This post is the first of a two-part series explaining commodities, and especially how they relate to memory chips. Part 1 defines a commodity and explains its attributes. Part 2 explains the commodity cycle.
Often in my presentations The Memory Guy will refer to memory chips, particularly DRAM and NAND flash, as Continue reading “Are Memory Chips Commodities? (Part 1)”
Today, Groundhog’s Day, Objective Analysis is publishing another five of our Objective Analysis Briefs, rounding out 2022’s total of new documents to 20. This week’s set covers even a more diverse range than those that we published in the past three weeks, with no overlap between any two Briefs’ subjects. They range from forecast methodology and China’s semiconductor efforts to critically considering Continue reading “Five More New Briefs Published”
Something that has really changed over the past few years is the use of an increasing numbers of voltage levels in multi-level cell flash, from SLC, to MLC, to TLC, and then QLC, with the promise of PLC (5 bits per cell) in the foreseeable future. That means each PLC cell must be able to hold 32 voltage levels accurately, and the NAND chip’s control logic must be able to tell one level from the next. This post’s graphic is intended to Continue reading “How 3D NAND Makes QLC and PLC Feasible”
This week’s newly-published Objective Analysis Briefs have just been released. These five cover business strategies (Intel, WDC, and Everspin), policy issues, and quantum computing – quite a variety! Each is derived from one of our most interesting and timeless “Insights” published on membership website Smartkarma. Now Objective Analysis is making these studies available to Continue reading “This Week’s Round of Objective Analysis Briefs”
This week five more Objective Analysis Briefs have just become available. This handful covers commonly held myths and the basic underpinnings of semiconductor market cycles. All are drawn from the most interesting and timeless of the Insights that we have published on membership website Smartkarma. Now Objective Analysis is providing them to our friends for a reasonable price.
The Brief is a very Continue reading “More New Objective Analysis Briefs Available”
Although Objective Analysis has published its “Brief” format white papers for some time, this line has never received the focus that it deserves. To remedy that, we are taking the most interesting and timeless of the Insights that we have published on membership website Smartkarma and providing them to our friends for a reasonable price.
The Brief is a very short report format used to make a succinct Continue reading “Introducing New Objective Analysis Briefs”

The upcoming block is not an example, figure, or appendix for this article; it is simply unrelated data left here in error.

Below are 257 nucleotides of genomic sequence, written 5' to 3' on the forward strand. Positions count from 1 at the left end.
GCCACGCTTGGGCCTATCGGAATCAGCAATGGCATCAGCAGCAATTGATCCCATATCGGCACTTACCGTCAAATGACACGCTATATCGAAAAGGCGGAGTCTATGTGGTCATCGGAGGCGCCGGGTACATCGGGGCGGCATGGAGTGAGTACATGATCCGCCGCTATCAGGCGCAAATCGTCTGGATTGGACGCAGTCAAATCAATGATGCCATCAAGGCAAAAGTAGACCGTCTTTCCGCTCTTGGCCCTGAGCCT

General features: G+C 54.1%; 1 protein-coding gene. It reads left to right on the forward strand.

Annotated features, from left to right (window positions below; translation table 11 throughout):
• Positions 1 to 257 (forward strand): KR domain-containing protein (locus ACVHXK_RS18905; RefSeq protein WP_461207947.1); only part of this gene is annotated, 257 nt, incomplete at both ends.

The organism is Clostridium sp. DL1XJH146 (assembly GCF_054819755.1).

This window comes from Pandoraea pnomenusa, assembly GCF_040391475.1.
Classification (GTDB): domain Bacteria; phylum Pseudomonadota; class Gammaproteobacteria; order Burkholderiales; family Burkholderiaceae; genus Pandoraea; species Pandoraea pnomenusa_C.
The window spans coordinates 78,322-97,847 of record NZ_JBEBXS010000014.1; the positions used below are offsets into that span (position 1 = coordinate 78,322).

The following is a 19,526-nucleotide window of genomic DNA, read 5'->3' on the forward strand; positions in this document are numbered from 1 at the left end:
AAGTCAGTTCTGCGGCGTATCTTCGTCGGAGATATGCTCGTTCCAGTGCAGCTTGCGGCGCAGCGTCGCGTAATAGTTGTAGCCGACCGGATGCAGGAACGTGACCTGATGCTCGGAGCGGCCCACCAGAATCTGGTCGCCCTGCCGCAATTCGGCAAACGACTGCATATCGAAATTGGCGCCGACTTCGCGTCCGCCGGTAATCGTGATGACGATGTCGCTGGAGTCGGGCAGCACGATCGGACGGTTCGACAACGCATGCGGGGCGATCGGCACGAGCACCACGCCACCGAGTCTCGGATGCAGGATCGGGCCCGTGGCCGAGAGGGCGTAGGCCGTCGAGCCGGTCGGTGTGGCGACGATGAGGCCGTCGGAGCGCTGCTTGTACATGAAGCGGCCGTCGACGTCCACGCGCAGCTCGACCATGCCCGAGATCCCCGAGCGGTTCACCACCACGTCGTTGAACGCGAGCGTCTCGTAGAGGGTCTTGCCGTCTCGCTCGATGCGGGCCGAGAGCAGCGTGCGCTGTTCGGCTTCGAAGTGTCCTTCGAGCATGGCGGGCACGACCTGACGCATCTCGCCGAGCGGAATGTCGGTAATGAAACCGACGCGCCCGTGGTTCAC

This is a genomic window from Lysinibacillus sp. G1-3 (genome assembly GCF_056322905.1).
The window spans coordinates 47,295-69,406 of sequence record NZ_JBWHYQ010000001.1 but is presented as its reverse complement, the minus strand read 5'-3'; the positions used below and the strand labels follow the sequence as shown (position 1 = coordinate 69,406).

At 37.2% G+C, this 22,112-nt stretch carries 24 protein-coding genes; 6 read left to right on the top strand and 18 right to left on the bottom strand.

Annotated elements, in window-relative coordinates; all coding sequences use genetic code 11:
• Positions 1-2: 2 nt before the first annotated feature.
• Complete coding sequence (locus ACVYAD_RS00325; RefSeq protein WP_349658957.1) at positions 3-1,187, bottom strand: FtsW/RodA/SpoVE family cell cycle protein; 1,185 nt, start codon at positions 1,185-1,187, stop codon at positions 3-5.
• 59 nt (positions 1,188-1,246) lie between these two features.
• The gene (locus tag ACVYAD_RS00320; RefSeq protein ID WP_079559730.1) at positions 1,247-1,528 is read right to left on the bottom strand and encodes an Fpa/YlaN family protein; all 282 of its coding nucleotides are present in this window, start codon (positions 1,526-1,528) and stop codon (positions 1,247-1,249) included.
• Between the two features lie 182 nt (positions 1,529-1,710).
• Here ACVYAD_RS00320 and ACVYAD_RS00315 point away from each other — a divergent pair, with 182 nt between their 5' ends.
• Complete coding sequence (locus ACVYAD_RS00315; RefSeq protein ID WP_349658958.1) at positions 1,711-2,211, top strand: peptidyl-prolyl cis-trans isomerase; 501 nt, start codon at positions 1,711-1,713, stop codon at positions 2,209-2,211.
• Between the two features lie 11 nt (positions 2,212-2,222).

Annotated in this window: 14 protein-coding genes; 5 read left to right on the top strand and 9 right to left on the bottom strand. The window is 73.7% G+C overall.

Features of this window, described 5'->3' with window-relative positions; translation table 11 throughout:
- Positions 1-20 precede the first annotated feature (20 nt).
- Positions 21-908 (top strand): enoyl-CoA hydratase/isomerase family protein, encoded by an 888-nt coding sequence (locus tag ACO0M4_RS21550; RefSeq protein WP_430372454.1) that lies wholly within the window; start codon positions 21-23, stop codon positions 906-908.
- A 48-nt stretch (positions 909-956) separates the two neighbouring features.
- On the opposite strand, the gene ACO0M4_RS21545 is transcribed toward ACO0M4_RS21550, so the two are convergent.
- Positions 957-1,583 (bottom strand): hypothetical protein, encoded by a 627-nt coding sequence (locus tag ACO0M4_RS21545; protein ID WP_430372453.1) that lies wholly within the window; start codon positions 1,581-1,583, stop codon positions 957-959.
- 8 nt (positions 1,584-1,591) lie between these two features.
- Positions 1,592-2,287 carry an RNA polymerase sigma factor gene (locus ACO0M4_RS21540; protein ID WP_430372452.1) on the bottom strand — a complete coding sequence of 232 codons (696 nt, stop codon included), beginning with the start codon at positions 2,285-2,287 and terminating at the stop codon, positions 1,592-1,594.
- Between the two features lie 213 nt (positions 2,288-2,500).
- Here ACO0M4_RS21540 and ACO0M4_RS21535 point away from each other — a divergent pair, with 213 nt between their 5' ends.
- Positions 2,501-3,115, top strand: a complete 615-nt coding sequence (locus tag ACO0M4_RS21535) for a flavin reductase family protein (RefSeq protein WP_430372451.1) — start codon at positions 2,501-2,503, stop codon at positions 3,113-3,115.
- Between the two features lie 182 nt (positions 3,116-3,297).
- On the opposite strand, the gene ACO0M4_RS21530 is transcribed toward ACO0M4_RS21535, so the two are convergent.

During his December 15 IEDM keynote speech, Samsung Electronics Chairman Kinam Kim really surprised me. He spoke favorably of the approach that YMTC is using to produce 3D NAND flash.
This approach, which YMTC named “Xtacking,” involves the use of two separate wafers to manufacture a 3D NAND chip. The brief way to describe it is to say that Continue reading “Did Samsung Just Endorse YMTC’s Xtacking?”
If you ask any two people in the computing industry to define the term “Storage Class Memory” you’re likely to get three or more answers. That’s because the term isn’t well defined anywhere.
Some people use it for emerging memory technologies like MRAM, ReRAM, FRAM, and PCM/XPoint. Others include NAND flash, even in the form of Continue reading “What Exactly IS “Storage Class Memory”?”
From time to time The Memory Guy is asked to explain why the NAND flash business doesn’t immediately convert to the next larger number of bits per cell once it becomes available. Many people tend to think that a significant cost benefit will necessarily result from migrating to the next number of bits. It surprises these folks to find that the cost advantage of moving from TLC to QLC is only half as great as the benefit of moving from SLC to MLC.
There is a diminishing Continue reading “SLC to MLC to TLC to QLC to PLC: Diminishing Returns”
For some time two sides of the computing community have been at odds. One side aims to add layers to the memory/storage hierarchy while other side is trying to halt this growth.
This has been embodied by recent attempts to stop using objective nomenclature for cache layers (L1, L2, L3) and moving to more subjective names that aim to limit any attempt to add another new layer.
This is a matter close to my heart, since Continue reading “Putting the Brakes on Added Memory Layers”